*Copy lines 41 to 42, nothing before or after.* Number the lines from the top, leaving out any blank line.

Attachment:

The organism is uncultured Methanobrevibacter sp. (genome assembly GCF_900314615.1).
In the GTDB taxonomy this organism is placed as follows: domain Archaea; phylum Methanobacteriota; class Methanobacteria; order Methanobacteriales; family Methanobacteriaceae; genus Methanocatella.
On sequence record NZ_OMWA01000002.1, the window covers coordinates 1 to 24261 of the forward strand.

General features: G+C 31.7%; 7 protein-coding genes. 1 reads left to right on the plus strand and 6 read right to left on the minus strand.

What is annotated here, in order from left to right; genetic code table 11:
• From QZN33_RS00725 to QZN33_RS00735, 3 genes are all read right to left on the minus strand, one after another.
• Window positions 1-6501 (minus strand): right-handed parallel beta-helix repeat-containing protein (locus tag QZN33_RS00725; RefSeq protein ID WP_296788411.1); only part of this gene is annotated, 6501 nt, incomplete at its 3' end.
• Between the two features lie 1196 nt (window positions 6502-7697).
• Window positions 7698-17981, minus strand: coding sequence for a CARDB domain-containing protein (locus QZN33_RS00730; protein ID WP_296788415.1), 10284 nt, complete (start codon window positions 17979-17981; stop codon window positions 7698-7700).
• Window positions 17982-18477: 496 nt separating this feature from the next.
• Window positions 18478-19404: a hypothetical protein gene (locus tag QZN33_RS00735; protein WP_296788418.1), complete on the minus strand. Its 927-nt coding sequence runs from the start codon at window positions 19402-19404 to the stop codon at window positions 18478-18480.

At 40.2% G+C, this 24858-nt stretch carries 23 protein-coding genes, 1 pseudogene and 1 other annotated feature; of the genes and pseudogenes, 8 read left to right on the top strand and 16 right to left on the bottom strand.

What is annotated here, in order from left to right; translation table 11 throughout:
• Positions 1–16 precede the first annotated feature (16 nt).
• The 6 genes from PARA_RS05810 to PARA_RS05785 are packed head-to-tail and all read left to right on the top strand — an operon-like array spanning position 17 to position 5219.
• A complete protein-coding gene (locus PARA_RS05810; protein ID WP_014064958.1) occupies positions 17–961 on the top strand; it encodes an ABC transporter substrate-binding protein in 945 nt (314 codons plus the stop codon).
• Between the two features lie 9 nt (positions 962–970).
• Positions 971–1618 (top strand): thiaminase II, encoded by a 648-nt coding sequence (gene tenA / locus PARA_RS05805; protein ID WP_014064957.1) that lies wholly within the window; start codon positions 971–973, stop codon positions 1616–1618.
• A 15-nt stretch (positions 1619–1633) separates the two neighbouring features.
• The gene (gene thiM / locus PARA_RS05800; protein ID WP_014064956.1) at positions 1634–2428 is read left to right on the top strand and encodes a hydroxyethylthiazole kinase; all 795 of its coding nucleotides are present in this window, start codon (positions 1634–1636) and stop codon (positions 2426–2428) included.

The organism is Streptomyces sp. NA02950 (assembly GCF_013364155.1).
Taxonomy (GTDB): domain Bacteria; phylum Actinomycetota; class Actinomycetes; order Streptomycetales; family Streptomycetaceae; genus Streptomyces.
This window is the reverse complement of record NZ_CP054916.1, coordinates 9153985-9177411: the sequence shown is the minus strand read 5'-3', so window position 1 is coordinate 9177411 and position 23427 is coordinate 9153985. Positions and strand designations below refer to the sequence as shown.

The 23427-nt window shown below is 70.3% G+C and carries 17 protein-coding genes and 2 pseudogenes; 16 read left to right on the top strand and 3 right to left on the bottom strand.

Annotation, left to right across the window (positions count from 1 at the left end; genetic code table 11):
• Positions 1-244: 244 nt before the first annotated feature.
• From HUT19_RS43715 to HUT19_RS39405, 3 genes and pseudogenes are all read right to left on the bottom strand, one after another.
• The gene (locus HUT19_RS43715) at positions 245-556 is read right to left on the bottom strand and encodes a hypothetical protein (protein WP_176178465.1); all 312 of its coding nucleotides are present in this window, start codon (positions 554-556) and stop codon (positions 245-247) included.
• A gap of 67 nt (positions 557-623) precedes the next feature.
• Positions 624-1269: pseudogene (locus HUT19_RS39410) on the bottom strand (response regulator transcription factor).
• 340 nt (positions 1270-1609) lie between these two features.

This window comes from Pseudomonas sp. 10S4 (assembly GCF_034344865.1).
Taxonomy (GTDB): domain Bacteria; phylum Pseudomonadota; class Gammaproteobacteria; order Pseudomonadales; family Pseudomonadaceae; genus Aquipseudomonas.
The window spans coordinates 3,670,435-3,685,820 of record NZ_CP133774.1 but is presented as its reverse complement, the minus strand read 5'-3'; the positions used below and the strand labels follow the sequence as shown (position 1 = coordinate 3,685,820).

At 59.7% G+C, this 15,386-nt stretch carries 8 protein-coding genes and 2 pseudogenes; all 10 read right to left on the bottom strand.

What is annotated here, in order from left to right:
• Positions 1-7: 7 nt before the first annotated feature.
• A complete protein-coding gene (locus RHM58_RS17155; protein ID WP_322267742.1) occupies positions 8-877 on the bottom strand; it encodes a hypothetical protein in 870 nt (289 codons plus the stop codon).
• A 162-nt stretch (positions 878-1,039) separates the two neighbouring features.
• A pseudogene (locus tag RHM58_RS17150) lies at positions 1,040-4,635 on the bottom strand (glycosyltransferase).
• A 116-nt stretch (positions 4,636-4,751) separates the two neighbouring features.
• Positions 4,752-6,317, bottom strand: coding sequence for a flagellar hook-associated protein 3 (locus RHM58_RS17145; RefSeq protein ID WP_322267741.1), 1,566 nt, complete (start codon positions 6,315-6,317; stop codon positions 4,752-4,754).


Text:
• A 116-nt stretch (positions 4,636-4,751) separates the two neighbouring features.
• Positions 4,752-6,317, bottom strand: coding sequence for a flagellar hook-associated protein 3 (locus RHM58_RS17145; RefSeq protein ID WP_322267741.1), 1,566 nt, complete (start codon positions 6,315-6,317; stop codon positions 4,752-4,754).